This land, however, is not maintained cautiously but offhandedly. Land is the most exploited but poorly managed resource in Pakistan.
By Dr. Tariq Aziz
Land Is The Most Exploit But Poorly Managed Resource In Pakistan :has fertile and diverse lands, pockmarked with rivers and streams to craggy, lush green mountains to rich agricultural areas. This land provides numerous environmental benefits—scientifically called ecosystem services—to people.
These include freshwater, food, fibre, flood control, heat wave protection, and recreation. This land, however, is not maintained cautiously but offhandedly. Land is the most exploited but poorly managed resource in Pakistan.
Land is the most exploited but poorly managed resource in Pakistan.
I recently completed an in-depth assessment of land-use changes in Pakistan over 100 years that shows how the nation’s ecosystem services have lately been on the downslide. And this decline will get worse under future climate and land-use changes.
Entitled “Changes in land use and ecosystem services values in Pakistan, 1950-2050,” published in the Journal of Environmental Development, the study found that all but one land-use scenario in Pakistan show a rapid decline in the services.
Declining climate and water services even portray a dire picture for our already water-stressed and climate-hit country
Declining climate and water services even portray a dire picture for our already water-stressed and climate-hit country.
This research presents a few flashbacks of 1950 and 2000, a current scenario under 2015, and a flash-forward of 2050 that is awaiting all of us. What is most interesting is, first, consideration of land use changes at a long temporal scale (100 years) and, second, depicting four future land uses constructed under Intergovernmental Panel on Climate Change (IPCC) emission scenarios.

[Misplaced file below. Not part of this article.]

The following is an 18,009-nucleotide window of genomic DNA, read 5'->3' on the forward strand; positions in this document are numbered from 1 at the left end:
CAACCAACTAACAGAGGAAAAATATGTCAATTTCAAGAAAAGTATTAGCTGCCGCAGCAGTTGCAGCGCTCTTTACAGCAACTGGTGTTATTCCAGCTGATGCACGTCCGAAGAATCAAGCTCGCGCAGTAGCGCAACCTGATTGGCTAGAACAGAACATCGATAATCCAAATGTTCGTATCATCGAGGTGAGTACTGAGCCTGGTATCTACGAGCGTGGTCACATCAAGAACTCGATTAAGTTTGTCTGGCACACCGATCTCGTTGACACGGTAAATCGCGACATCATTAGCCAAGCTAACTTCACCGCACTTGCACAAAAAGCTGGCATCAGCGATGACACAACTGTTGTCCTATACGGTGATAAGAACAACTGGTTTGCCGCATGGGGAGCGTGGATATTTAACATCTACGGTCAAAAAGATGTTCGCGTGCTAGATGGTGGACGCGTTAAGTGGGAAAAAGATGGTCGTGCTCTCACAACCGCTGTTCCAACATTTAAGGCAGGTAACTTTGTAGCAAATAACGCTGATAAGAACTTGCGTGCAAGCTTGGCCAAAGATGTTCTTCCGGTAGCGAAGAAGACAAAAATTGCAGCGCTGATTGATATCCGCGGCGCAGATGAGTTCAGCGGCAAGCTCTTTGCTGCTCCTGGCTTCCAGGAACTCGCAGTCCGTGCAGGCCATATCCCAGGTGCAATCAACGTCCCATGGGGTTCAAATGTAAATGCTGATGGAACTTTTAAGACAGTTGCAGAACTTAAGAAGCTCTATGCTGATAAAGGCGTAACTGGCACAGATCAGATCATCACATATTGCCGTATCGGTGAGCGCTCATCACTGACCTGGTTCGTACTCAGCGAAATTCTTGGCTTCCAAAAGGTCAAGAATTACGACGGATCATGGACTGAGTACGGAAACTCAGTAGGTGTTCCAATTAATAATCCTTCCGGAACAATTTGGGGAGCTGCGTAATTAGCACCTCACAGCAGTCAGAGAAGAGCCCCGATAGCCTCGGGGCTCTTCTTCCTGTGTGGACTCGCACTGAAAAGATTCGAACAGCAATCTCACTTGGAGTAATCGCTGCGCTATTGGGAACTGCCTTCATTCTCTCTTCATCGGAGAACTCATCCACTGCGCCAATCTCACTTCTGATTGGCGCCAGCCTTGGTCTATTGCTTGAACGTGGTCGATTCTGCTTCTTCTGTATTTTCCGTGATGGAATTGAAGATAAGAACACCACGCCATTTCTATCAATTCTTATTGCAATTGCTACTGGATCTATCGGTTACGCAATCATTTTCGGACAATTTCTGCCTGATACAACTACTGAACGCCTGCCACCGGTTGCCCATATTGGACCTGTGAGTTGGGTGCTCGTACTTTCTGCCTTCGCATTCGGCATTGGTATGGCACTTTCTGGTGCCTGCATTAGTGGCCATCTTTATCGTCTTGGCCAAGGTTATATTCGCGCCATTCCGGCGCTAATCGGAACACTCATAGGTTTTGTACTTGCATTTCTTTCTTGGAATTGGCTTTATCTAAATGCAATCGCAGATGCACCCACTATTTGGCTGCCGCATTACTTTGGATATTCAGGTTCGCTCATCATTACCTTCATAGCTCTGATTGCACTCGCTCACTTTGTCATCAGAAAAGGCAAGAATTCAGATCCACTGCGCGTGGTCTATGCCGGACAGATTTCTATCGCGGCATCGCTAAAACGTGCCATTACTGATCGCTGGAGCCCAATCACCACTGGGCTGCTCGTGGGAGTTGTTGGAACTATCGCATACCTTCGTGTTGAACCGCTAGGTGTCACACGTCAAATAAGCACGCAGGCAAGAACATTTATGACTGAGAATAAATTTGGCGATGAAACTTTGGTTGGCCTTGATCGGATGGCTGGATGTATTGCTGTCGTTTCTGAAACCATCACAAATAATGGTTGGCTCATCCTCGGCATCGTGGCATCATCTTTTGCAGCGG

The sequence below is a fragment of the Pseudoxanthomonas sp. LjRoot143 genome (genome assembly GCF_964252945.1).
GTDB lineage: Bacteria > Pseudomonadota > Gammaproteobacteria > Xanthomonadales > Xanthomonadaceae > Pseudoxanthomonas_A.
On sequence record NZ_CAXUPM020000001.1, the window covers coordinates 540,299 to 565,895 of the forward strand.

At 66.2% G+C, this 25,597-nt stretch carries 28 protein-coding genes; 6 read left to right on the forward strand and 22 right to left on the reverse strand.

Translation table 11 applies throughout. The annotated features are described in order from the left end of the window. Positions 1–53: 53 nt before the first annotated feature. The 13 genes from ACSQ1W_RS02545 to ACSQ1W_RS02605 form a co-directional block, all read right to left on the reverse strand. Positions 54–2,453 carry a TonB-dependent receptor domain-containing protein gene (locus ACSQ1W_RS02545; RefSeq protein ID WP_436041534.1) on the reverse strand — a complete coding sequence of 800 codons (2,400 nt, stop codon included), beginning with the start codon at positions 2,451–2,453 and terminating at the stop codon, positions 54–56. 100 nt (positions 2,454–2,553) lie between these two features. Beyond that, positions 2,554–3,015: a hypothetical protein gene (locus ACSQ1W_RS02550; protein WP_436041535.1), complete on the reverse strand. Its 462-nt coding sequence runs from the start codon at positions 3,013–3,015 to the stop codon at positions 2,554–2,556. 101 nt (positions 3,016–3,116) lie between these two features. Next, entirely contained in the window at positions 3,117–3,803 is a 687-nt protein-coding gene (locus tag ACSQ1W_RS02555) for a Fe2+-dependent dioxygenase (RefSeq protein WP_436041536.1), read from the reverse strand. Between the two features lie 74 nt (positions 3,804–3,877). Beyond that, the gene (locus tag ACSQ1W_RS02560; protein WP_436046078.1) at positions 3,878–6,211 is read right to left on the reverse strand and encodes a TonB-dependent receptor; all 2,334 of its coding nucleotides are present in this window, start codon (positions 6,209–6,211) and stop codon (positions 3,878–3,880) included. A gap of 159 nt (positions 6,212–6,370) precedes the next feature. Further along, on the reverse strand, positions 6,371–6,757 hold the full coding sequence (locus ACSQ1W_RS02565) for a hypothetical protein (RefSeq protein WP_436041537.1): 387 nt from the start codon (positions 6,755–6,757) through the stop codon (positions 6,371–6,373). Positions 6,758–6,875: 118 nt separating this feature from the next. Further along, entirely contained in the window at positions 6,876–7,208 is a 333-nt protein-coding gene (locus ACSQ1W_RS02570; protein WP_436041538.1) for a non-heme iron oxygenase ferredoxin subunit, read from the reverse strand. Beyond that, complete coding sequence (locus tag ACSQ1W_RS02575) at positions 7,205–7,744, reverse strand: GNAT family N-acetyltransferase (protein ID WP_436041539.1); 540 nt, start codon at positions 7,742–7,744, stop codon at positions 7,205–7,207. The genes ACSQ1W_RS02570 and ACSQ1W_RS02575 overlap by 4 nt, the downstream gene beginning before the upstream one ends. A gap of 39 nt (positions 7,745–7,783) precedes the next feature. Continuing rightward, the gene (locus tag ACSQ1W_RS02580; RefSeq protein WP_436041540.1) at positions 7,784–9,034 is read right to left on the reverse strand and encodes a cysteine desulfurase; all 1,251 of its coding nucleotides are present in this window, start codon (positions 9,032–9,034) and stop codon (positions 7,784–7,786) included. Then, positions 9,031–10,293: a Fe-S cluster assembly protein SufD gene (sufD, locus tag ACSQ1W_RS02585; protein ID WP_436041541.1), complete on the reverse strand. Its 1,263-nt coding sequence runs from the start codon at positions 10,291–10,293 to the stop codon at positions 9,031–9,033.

I transform these land-use changes into monetary values of oft-overlooked but very vital ecosystem services. Doing so, I see a positive increase of $86 billion (USD 2017) in the overall value of ecosystem services from 1950 to 2000; but after 2000, things go downhill fast.
Pakistan’s first 50 years after independence had many land-use improvements brought about by building dams, scaling up irrigation, and expanding agricultural areas into deserts. These land-use changes led to an increase in the value of ecosystem services.
Pakistan upgraded its irrigation system to divert river water for agricultural uses and started building barrages in the 1950s, like the Kotri and Guddu barrages.
After signing the Indus Water Treaty with India in 1960, many link canals like Rasul-Qadirabad, Qadirabad-Bulloki, Bulloki-Suleimanki, siphons, and large dams such as the Mangla and Tarbela were constructed.
As a result, the open water area and irrigation supplies increased rapidly. And, agricultural areas were almost doubled in size during this time, largely because of cultivation of barren and desert lands with increased irrigation water supplies.
Since 2000, however, $70 billion in ecosystem services value has been lost up to 2015. This drop is mainly due to a reduction in open water, forest, grassland and cropland ecosystems—all high-valued ecosystems—and their conversion to low-valued land uses like urban and desert/bare lands.
Similarly, compared to year 2015, Pakistan’s future ecosystem services, according to my study’s land-use scenarios for 2050, show sharp decline in value except in the ecofriendly scenario that sees less conversion of valuable ecosystems (e.g., forest, open water and agricultural) lost to deserts or urban areas.